Thapelo Lekabe
Digital Journalist
3 minute read
15 Dec 2021
10:25 am

Court rules Zuma’s medical parole was unlawful, orders his return to prison

Thapelo Lekabe

The Jacob Zuma Foundation announced that the former president would appeal the court ruling.

Former president Jacob Zuma. Picture: File

The Pretoria High Court on Wednesday morning ruled that former national commissioner of correctional services Arthur Fraser’s decision to place former president Jacob Zuma on medical parole in September was unlawful and has set aside the decision.

The application to review Zuma’s medical parole was lodged by the Democratic Alliance (DA), the Helen Suzman Foundation (HSF) and AfriForum after Fraser admitted during an interview with SABC News that he had overridden the Medical Parole Advisory Board’s decision not to release the former president from jail.

“The decision of the first respondent (Mr Arthur Fraser at the time) to place the third respondent (Zuma) on medical parole, taken on 5 September 2021, is reviewed, declared unlawful and set aside.

“The medical parole decision is substituted with a decision rejecting the third respondent’s application for medical parole,” the court said in its judgment.

The national commissioner of correctional services and Zuma were ordered to pay the costs of the medical parole challenge.

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The high court ordered that Zuma should return to jail to serve out the remainder of his 15-month sentence imposed by the Constitutional Court (ConCourt) in late June for refusing to obey court orders to appear before the Commission of Inquiry into Allegations of State Capture.

The nearly three months that Zuma has been out on medical parole does not count toward the fulfilment of his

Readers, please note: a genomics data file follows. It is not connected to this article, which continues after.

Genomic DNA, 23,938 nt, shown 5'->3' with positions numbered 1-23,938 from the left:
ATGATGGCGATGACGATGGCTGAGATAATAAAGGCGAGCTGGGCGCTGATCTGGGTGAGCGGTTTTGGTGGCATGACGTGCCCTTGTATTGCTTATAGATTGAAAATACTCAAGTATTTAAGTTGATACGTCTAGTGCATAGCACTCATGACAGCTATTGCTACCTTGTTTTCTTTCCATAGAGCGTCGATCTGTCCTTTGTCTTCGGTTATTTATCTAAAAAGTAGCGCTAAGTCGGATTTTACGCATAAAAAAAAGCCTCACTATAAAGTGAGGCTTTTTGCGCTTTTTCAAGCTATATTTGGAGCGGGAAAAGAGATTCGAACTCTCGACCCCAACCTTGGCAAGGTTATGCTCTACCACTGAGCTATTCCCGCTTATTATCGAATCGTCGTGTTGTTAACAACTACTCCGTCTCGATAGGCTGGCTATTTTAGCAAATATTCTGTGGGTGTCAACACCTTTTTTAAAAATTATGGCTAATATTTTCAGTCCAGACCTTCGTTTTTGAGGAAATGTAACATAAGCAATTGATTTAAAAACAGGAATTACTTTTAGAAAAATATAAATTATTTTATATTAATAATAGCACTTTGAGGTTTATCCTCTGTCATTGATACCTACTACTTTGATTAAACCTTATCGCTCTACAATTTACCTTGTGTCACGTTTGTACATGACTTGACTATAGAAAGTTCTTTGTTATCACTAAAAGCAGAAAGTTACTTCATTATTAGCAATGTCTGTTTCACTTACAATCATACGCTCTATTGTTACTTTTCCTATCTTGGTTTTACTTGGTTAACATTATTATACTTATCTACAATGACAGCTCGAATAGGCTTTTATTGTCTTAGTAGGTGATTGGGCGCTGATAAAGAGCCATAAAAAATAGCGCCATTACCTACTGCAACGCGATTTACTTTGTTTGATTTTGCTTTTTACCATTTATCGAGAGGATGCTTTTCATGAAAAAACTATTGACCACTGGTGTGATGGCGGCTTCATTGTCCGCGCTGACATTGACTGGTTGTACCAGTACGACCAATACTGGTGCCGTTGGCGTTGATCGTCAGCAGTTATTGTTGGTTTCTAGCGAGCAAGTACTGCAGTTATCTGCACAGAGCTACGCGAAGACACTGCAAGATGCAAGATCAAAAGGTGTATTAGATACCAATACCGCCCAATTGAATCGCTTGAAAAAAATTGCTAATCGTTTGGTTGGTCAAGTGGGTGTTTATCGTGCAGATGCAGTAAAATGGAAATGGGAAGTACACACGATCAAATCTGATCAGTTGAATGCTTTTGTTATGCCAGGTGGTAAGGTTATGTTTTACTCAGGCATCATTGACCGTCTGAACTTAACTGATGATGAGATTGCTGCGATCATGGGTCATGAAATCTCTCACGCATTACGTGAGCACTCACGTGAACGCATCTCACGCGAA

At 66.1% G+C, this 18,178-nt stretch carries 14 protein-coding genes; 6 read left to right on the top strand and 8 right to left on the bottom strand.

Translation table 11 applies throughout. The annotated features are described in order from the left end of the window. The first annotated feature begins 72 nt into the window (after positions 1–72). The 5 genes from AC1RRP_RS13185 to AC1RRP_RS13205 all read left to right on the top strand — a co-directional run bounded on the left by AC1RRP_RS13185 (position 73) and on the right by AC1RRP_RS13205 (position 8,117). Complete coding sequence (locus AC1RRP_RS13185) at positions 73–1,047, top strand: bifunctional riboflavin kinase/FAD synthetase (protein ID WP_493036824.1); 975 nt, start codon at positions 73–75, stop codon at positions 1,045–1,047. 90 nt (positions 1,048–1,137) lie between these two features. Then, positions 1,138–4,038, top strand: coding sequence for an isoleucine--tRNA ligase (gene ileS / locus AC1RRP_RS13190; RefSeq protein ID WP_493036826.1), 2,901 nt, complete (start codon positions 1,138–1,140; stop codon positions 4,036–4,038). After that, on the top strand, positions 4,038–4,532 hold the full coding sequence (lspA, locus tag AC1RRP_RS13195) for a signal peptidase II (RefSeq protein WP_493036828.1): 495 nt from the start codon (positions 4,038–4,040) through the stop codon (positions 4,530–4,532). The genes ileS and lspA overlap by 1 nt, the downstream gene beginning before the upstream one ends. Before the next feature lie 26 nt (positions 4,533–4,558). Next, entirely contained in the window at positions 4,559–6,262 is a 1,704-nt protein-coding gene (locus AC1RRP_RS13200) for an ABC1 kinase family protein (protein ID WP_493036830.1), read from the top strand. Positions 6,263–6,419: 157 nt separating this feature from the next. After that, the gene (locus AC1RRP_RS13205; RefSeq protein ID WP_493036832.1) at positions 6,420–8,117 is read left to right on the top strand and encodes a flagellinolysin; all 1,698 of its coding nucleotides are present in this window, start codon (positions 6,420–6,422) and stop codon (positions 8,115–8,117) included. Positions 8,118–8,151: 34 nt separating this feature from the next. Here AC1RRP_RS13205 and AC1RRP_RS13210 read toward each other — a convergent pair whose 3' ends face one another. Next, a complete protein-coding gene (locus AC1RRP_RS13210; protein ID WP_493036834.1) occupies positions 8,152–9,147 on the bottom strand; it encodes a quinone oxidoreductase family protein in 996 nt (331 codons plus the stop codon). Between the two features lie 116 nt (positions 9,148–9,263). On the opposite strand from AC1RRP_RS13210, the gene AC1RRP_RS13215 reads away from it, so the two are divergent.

sentence, meaning the time he has spent at home cannot be considered as part of his 15-month jail sentence.

According to the judgment, Zuma defied the commission, the judiciary and the rule of law and is resolute in his refusal not to participate in the state capture commission’s proceedings.

“He continues to attack the Constitutional Court while unlawfully benefitting from a lesser punishment than what the Constitutional Court has imposed.

“He states in his answering affidavit that he considers himself ‘a prisoner of the Constitutional Court’ and claim that he was ‘incarcerated without trial’.”

Fraser’s decision undermined rule of law

Fraser’s “unlawful intervention” mitigated the punishment imposed by the ConCourt, “thereby rendering the constitutional order ineffective, which undermines the respect for the courts, for the rule of law and for the Constitution itself,” according to the judgment.

“The commissioner’s unlawful intervention has resulted in the third respondent (Zuma) enjoying nearly three months of his sentence sitting at home in Nkandla, not serving his sentence in any meaningful sense.”

In support of their review application, the DA referred to a Sunday Times article on 17 October 2021 about Zuma meeting with his close political allies – suspended Luthuli house staffer Carl Niehaus and former South African Airways board chair Dudu Myeni – at the Sibaya Casino and Entertainment Kingdom in Durban on 15 October 2021.

The DA also cited that after his release on parole, Zuma had addressed his supporters at a virtual prayer meeting on 14 October 2021.

“As determined by the board the third respondent [Zuma] is not terminally ill or severely incapacitated and seems to be living a normal life,” the judgment stated.

Correctional services notes judgment

Meanwhile, the Department of Correctional Services said in a terse statement it had noted the high court’s judgment on Zuma’s medical parole and was studying the ruling.

The department’s spokesperson Singabakho Nxumalo said they would make further pronouncements in due course.

Zuma to appeal ruling

Zuma’s foundation announced on Twitter that he would appeal the court’s judgment “on the grounds that the judgment is clearly wrong and there are strong prospects that a higher court will come to a totally different conclusion.”

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